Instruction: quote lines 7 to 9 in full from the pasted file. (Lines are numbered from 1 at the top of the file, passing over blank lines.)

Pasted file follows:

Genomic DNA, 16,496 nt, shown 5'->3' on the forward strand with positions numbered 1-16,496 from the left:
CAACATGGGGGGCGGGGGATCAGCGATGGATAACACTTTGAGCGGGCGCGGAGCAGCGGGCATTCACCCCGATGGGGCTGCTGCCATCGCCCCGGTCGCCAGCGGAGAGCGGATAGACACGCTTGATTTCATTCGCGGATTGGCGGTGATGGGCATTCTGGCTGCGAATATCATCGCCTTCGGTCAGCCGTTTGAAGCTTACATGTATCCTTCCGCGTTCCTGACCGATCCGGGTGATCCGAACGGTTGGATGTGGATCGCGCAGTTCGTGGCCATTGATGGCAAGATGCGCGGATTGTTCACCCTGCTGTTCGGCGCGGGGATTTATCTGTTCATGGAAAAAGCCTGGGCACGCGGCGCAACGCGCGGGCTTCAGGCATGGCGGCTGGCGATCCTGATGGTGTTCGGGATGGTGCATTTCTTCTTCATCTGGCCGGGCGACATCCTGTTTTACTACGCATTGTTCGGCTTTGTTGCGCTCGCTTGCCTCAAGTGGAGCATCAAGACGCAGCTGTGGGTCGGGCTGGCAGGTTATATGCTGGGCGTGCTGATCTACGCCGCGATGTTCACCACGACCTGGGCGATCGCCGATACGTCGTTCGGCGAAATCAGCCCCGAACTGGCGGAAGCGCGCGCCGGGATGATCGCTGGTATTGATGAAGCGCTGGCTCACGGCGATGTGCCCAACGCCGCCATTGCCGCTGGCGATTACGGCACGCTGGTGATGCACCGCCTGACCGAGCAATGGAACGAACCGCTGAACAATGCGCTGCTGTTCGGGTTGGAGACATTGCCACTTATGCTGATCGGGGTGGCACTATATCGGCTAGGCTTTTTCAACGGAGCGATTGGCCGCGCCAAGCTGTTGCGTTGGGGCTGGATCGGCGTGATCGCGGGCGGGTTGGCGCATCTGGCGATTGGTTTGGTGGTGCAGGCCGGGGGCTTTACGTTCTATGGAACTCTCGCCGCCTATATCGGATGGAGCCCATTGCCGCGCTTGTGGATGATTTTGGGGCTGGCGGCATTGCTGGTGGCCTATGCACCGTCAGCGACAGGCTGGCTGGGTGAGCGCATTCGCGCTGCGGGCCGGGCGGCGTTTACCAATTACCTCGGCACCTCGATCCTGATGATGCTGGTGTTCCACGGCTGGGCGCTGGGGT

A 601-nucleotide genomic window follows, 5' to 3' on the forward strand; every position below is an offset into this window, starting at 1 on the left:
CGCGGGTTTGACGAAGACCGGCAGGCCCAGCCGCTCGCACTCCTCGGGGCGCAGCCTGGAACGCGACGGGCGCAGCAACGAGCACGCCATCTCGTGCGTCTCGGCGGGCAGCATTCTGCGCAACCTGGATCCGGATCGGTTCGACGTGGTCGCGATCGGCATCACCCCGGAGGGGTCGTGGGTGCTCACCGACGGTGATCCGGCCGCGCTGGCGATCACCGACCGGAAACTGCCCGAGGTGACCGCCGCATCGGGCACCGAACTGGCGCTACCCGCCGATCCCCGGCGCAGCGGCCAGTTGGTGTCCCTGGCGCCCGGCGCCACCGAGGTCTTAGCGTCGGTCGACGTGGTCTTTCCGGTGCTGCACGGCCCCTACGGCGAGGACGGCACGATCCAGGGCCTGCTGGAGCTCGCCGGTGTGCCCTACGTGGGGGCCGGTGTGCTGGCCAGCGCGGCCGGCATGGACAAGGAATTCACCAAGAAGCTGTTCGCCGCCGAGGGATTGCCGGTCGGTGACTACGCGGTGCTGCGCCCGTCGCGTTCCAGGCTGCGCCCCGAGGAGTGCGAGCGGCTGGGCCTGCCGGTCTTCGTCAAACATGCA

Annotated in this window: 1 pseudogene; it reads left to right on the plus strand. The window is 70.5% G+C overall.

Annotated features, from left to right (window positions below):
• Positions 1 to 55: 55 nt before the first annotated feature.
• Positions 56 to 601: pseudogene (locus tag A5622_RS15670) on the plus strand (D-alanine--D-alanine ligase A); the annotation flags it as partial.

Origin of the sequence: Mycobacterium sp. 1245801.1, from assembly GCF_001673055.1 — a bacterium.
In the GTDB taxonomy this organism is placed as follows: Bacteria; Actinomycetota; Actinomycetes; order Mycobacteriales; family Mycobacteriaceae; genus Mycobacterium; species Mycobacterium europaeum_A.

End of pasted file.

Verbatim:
• Positions 1 to 55: 55 nt before the first annotated feature.
• Positions 56 to 601: pseudogene (locus tag A5622_RS15670) on the plus strand (D-alanine--D-alanine ligase A); the annotation flags it as partial.

Origin of the sequence: Mycobacterium sp. 1245801.1, from assembly GCF_001673055.1 — a bacterium.